Background: Lactate protects mice against the ischaemic damage resulting from transient middle cerebral artery occlusion (MCAO) when administered intracerebroventricularly at reperfusion, yielding smaller lesion sizes and a better neurological outcome 48 h after ischaemia. We have now tested whether the beneficial effect of lactate is long-lasting and if lactate can be administered intravenously. Methods: Male ICR-CD1 mice were subjected to 15-min suture MCAO under xylazine + ketamine anaesthesia. Na l-lactate (2 μl of 100 mmol/l) or vehicle was administered intracerebroventricularly at reperfusion. The neurological deficit was evaluated using a composite deficit score based on the neurological score, the rotarod test and the beam walking test. Mice were sacrificed at 14 days. In a second set of experiments, Na l-lactate (1 μmol/g body weight) was administered intravenously into the tail vein at reperfusion. The neurological deficit and the lesion volume were measured at 48 h. Results: Intracerebroventricularly injected lactate induced sustained neuroprotection shown by smaller neurological deficits at 7 days (median = 0, min = 0, max = 3, n = 7 vs. median = 2, min = 1, max = 4.5, n = 5, p < 0.05) and 14 days after ischaemia (median = 0, min = 0, max = 3, n = 7 vs. median = 3, min = 0.5, max = 3, n = 7, p = 0.05). Reduced tissue damage was demonstrated by attenuated hemispheric atrophy at 14 days (1.3 ± 4.0 mm3, n = 7 vs. 12.1 ± 3.8 mm3, n = 5, p < 0.05) in lactate-treated animals. Systemic intravenous lactate administration was also neuroprotective and attenuated the deficit (median = 1, min = 0, max = 2.5, n = 12) compared to vehicle treatment (median = 1.5, min = 1, max = 8, n = 12, p < 0.05) as well as the lesion volume at 48 h (13.7 ± 12.2 mm3, n = 12 vs. 29.6 ± 25.4 mm3, n = 12, p < 0.05). Conclusions: The beneficial effect of lactate is long-lasting: lactate protects the mouse brain against ischaemic damage when supplied intracerebroventricularly during reperfusion with behavioural and histological benefits persisting 2 weeks after ischaemia. Importantly, lactate also protects after systemic intravenous administration, a more suitable route of administration in a clinical emergency setting. These findings provide further steps to bring this physiological, commonly available and inexpensive neuroprotectant closer to clinical translation for stroke.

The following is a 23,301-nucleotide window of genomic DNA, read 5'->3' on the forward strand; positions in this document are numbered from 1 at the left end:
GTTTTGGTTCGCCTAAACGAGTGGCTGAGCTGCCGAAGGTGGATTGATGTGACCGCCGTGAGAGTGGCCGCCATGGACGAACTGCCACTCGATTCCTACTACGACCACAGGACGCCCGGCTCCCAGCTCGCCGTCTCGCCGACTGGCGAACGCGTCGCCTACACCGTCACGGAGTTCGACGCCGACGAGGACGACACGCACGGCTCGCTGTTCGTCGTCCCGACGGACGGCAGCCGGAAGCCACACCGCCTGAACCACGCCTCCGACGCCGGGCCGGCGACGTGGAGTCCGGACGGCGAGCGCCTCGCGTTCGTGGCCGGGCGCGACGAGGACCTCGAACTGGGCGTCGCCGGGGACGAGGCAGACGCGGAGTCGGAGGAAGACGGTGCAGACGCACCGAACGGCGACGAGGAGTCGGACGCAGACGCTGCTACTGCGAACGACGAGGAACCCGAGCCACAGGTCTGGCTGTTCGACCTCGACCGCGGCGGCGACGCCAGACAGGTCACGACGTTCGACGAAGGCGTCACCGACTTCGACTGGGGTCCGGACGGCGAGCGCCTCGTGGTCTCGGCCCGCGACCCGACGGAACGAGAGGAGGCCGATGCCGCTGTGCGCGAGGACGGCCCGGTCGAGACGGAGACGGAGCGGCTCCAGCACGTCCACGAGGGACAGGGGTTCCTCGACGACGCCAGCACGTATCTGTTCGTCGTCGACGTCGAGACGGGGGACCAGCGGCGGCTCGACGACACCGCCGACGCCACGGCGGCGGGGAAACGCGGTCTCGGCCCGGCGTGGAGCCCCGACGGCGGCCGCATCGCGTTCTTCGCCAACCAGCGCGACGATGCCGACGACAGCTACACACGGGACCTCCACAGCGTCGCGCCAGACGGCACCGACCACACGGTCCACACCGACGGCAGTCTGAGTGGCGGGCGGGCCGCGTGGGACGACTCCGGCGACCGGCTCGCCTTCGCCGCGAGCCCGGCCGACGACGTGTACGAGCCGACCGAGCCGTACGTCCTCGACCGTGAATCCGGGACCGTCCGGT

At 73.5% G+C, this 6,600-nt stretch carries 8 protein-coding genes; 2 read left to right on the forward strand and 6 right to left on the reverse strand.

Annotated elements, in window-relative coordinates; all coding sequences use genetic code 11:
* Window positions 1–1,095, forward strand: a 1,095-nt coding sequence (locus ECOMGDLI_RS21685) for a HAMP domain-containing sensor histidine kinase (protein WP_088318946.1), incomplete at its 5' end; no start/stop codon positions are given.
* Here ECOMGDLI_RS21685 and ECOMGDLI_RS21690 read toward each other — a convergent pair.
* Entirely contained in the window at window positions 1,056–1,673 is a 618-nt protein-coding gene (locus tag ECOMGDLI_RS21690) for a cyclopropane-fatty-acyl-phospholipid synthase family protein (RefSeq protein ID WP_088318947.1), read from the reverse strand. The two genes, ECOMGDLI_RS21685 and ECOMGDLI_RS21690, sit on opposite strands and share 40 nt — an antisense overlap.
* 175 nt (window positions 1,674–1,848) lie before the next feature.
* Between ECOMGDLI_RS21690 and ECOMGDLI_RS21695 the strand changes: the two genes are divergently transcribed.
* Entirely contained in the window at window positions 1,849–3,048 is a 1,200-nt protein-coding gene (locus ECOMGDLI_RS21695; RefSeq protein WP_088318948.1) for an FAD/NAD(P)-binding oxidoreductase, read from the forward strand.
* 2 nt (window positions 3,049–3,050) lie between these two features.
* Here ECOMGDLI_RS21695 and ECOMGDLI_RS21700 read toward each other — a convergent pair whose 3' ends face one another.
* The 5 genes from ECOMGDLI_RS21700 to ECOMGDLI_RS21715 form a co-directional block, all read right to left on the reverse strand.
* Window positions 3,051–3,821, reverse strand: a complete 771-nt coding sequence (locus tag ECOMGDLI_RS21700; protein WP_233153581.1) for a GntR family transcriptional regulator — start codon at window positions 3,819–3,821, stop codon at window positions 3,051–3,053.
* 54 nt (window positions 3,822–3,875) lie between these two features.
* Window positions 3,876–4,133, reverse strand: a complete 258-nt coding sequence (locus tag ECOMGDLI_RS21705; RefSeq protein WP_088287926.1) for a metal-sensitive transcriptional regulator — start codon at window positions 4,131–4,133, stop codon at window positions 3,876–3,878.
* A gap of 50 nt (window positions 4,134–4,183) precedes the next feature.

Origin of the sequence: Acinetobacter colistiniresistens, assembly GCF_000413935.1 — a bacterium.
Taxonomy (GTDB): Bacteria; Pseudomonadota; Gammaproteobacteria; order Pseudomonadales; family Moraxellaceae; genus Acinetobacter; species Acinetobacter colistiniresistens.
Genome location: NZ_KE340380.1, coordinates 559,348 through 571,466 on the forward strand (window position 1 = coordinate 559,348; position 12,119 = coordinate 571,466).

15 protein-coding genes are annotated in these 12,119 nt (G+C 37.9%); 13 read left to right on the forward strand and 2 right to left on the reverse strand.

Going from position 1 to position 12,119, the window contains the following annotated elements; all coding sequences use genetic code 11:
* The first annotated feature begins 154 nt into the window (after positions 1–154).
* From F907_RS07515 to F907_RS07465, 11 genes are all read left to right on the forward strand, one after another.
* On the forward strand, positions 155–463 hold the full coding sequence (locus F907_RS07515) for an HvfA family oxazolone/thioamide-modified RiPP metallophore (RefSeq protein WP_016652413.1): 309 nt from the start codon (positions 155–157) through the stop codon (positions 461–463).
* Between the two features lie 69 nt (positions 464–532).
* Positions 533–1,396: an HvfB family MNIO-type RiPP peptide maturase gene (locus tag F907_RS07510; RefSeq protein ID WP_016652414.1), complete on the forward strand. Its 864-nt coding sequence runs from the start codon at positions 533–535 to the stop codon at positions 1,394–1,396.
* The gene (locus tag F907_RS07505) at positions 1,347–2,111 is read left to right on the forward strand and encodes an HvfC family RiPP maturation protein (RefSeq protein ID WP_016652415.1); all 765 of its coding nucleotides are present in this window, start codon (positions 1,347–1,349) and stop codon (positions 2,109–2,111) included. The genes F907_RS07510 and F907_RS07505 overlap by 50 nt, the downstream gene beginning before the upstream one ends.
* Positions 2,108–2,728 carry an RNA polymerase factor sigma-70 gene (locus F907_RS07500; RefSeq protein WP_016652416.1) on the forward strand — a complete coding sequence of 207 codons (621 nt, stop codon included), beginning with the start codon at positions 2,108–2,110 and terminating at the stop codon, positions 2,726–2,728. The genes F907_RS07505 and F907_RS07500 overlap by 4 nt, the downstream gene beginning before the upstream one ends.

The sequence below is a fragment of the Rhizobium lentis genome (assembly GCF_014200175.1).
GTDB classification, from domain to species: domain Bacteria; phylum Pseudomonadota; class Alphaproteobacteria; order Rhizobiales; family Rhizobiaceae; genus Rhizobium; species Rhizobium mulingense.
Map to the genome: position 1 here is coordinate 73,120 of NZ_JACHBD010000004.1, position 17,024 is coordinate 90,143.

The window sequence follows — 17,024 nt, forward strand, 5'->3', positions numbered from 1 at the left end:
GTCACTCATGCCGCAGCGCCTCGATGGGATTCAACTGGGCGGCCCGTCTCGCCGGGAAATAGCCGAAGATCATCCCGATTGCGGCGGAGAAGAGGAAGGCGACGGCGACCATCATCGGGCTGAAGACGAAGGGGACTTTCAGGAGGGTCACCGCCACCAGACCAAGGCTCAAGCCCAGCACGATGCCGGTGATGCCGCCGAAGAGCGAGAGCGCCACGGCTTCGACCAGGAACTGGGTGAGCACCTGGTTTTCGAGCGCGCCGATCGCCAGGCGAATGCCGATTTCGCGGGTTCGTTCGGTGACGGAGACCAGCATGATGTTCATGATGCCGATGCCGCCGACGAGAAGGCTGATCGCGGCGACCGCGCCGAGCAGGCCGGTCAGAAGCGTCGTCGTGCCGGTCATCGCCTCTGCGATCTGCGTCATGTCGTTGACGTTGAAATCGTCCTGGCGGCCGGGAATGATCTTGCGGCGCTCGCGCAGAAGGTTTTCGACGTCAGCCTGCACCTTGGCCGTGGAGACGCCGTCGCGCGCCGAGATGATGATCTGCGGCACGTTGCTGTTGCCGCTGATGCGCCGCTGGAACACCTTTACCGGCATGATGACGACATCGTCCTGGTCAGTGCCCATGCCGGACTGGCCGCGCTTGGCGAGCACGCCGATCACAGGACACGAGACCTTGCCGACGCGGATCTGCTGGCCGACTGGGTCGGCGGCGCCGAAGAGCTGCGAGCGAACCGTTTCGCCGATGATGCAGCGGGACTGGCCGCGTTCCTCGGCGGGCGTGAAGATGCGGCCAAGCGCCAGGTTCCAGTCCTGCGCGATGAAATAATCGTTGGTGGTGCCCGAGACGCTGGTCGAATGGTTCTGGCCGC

- Cerebral ischaemia
- Middle cerebral artery occlusion
- Translational research
ASJC Scopus subject areas
- Clinical Neurology
- Cardiology and Cardiovascular Medicine